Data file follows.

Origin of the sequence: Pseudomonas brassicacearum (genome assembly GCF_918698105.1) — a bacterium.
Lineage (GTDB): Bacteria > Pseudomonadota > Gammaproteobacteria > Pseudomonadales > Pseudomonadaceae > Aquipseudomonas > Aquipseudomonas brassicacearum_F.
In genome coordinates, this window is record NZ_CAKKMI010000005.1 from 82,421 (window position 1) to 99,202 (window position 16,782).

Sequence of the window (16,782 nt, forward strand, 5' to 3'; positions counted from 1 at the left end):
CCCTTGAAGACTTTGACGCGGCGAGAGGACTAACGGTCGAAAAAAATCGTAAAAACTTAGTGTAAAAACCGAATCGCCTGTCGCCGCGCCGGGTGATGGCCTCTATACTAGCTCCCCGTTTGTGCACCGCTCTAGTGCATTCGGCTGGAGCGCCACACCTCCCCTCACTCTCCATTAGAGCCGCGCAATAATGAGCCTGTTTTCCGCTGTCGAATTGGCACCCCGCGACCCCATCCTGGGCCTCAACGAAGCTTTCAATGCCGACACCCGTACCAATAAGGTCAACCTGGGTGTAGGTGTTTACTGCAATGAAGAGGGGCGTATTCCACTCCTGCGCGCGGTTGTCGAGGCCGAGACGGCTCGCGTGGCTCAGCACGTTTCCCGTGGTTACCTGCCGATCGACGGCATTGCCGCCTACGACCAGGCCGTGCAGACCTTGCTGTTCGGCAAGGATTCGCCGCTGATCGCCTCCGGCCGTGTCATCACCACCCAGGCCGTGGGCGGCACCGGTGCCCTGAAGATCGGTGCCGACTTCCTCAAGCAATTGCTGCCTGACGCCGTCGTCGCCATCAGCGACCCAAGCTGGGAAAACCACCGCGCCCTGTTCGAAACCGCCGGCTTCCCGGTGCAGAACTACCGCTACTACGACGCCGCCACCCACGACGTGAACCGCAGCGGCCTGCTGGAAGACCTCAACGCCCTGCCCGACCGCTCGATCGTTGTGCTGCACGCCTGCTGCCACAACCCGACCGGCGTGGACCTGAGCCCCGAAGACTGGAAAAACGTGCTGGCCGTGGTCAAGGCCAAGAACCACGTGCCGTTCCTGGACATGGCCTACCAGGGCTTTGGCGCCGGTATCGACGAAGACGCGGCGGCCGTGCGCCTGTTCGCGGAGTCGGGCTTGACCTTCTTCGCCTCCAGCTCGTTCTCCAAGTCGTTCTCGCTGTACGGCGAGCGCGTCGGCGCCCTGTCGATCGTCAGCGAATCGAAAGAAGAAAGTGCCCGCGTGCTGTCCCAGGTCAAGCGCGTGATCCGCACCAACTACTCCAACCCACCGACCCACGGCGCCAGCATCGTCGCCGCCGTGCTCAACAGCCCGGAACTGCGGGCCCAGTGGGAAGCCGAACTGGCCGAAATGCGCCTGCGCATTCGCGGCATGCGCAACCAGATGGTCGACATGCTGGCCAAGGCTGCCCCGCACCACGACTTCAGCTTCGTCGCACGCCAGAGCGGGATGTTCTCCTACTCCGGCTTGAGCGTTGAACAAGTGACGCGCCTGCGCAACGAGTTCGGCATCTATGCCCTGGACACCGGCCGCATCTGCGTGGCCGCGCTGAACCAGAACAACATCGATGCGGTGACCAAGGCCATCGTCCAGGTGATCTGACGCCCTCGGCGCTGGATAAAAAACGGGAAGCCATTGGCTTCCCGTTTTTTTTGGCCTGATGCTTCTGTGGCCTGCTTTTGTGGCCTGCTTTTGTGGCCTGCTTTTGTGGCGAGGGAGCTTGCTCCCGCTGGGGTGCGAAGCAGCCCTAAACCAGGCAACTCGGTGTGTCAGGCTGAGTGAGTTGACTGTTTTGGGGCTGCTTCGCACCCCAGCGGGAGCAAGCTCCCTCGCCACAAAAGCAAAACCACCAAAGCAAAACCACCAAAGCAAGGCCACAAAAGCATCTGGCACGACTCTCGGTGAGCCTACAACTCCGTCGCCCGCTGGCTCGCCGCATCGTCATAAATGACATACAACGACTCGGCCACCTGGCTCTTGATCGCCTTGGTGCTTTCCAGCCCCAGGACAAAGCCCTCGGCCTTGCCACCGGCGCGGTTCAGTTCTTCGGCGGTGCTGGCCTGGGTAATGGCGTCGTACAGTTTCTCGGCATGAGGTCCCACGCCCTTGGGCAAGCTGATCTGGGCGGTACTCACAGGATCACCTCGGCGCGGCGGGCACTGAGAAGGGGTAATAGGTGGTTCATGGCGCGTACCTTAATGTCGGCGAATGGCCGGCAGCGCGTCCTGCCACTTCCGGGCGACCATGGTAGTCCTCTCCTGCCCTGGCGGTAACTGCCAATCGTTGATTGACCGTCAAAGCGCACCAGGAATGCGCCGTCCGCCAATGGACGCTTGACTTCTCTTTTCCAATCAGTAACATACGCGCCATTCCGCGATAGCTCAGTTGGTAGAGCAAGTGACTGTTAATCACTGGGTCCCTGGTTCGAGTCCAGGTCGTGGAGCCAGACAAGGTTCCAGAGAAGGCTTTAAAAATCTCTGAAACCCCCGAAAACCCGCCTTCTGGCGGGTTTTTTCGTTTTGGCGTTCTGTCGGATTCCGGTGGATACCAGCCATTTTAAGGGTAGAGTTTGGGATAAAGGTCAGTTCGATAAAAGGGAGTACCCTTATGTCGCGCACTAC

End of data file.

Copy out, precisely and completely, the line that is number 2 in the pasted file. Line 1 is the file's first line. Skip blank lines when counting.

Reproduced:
Lineage (GTDB): Bacteria > Pseudomonadota > Gammaproteobacteria > Pseudomonadales > Pseudomonadaceae > Aquipseudomonas > Aquipseudomonas brassicacearum_F.